In the early documentation on EFA, there was a rather token mention of ‘special needs’. This has been gradually replaced by a recognition that the inclusion agenda should be seen as an essential element of the whole EFA movement. Thus, instead of an emphasis on the idea of integration, (with its assumption that additional arrangements will be made to accommodate pupils seen as being special within a system of schooling that remains largely unchanged), we now see moves towards inclusive education, where the aim is to restructure schools in response to the needs of all pupils to move towards the ultimate goal of inclusion in society.
Although the Dakar Framework for Action (UNESCO 2000), provide the most up-to-date frame of reference on EFA, the documents produced as a result of a UNESCO Conference held in Salamanca, in 1994, continue to provide a valuable reference point for all those involved in lobbying for inclusive education. This Statement, and the accompanying Framework for Action, is arguably the most significant international document that has ever appeared in special education. It argues that regular schools with an inclusive orientation are:
‘…the most effective means of combating discriminatory attitudes, building an inclusive society and achieving education for all.’
Furthermore, it suggests, such schools can:
‘…provide an effective education for the majority of children and improve the efficiency and ultimately the cost-effectiveness of the entire education system.’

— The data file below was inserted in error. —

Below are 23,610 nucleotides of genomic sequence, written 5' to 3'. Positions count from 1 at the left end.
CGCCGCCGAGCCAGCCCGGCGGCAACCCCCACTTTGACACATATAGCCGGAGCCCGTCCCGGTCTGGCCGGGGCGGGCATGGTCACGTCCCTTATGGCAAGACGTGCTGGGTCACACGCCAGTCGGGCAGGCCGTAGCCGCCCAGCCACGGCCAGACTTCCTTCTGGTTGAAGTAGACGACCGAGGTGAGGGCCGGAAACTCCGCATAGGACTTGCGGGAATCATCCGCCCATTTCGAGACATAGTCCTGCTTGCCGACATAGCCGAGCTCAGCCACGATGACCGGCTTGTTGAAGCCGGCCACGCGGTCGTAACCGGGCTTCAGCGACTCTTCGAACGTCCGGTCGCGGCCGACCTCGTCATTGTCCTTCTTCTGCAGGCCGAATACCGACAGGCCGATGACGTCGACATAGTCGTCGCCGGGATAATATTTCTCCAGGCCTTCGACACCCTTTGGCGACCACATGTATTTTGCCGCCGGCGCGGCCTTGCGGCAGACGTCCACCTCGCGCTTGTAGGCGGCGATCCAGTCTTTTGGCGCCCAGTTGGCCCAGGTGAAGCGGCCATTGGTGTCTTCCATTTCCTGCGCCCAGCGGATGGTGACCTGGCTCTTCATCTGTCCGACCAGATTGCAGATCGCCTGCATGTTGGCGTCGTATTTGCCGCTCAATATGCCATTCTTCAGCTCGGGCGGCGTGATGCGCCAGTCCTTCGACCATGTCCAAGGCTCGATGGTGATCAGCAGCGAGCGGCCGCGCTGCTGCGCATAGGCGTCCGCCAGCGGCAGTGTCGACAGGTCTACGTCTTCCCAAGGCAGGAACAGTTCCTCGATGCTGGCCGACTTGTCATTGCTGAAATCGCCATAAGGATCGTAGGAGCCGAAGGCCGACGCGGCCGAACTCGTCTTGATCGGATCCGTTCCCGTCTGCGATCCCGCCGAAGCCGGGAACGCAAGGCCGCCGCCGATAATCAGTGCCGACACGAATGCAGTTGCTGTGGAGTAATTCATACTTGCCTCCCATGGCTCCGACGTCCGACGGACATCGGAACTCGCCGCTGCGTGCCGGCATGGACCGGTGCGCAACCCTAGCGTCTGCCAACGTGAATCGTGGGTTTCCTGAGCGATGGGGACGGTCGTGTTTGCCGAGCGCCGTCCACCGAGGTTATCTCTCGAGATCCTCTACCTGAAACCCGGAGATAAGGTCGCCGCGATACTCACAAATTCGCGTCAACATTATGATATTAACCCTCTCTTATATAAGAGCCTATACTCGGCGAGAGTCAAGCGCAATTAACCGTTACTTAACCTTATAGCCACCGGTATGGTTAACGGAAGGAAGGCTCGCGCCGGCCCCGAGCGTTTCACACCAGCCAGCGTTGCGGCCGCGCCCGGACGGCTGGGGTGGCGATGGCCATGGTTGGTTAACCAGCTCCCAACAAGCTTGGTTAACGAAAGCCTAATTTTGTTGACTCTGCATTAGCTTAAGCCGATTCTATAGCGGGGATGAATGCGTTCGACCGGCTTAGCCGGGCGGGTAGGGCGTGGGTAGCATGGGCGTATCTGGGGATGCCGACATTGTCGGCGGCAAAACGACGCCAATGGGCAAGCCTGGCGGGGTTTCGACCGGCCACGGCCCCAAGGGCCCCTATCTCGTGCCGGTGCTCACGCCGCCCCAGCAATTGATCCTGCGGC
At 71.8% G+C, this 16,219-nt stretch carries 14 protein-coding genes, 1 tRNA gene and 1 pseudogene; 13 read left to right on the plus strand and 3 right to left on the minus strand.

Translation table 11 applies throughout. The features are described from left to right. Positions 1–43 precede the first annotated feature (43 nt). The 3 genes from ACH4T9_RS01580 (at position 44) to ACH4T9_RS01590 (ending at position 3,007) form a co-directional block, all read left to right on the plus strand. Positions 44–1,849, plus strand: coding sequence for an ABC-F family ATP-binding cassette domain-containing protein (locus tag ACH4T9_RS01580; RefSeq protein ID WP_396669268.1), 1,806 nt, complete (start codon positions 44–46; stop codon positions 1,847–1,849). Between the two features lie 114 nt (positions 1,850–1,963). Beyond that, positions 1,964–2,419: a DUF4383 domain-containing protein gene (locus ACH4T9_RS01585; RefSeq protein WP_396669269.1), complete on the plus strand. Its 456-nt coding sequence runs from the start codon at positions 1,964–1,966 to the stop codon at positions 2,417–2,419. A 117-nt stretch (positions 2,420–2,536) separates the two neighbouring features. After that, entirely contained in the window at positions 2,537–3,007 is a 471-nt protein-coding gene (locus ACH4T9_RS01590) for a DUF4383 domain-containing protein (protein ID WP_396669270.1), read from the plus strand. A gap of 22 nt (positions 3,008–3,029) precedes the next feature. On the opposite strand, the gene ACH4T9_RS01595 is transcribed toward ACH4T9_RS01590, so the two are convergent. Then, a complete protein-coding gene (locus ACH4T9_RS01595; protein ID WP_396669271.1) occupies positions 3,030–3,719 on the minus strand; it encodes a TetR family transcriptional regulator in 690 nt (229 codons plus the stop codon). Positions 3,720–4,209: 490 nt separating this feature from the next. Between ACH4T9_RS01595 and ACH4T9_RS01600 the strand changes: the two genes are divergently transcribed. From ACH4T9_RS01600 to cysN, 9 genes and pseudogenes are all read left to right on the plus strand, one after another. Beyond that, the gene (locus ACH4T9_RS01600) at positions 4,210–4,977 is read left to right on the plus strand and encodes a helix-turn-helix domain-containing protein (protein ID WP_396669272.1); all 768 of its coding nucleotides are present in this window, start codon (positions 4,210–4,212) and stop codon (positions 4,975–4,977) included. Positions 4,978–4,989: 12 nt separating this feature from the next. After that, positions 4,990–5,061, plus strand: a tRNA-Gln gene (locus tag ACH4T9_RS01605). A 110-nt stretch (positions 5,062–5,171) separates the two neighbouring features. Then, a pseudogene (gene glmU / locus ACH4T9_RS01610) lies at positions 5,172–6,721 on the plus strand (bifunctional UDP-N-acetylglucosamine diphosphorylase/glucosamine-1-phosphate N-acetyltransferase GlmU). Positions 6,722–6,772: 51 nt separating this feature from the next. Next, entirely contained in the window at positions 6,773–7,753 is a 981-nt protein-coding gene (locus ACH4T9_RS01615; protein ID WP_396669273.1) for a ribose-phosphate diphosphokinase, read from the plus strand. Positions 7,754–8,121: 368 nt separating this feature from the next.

It is essential to note that inclusive education is not a parallel initiative to EFA but to a principle of the movement. This is explained in the annex of the Dakar Framework for Action which states, “The key challenge is to ensure that the broad vision of ‘Education for All’ as an inclusive concept is reflected in national government funding agency policies. Education for All must take account of the need of the poor and the most disadvantaged, including working children, remote rural dwellers and nomads, and ethnic and linguistic minorities, children, young people and adults affected by conflict, HIV/AIDS, hunger and poor health; and those with special learning needs…” In order for EFA to be realised, children with disabilities, which are among the most marginalized and at risk for inclusion, must be ensured access to quality education. Addressing inclusion in a comprehensive manner is a major challenge to the educational community. It calls for a holistic approach which addresses the underlying causes of exclusion. UNESCO’s role is to ensure that inclusion is adopted as a cross-cutting issue so that the Education for All goals in fact do cover ALL learners.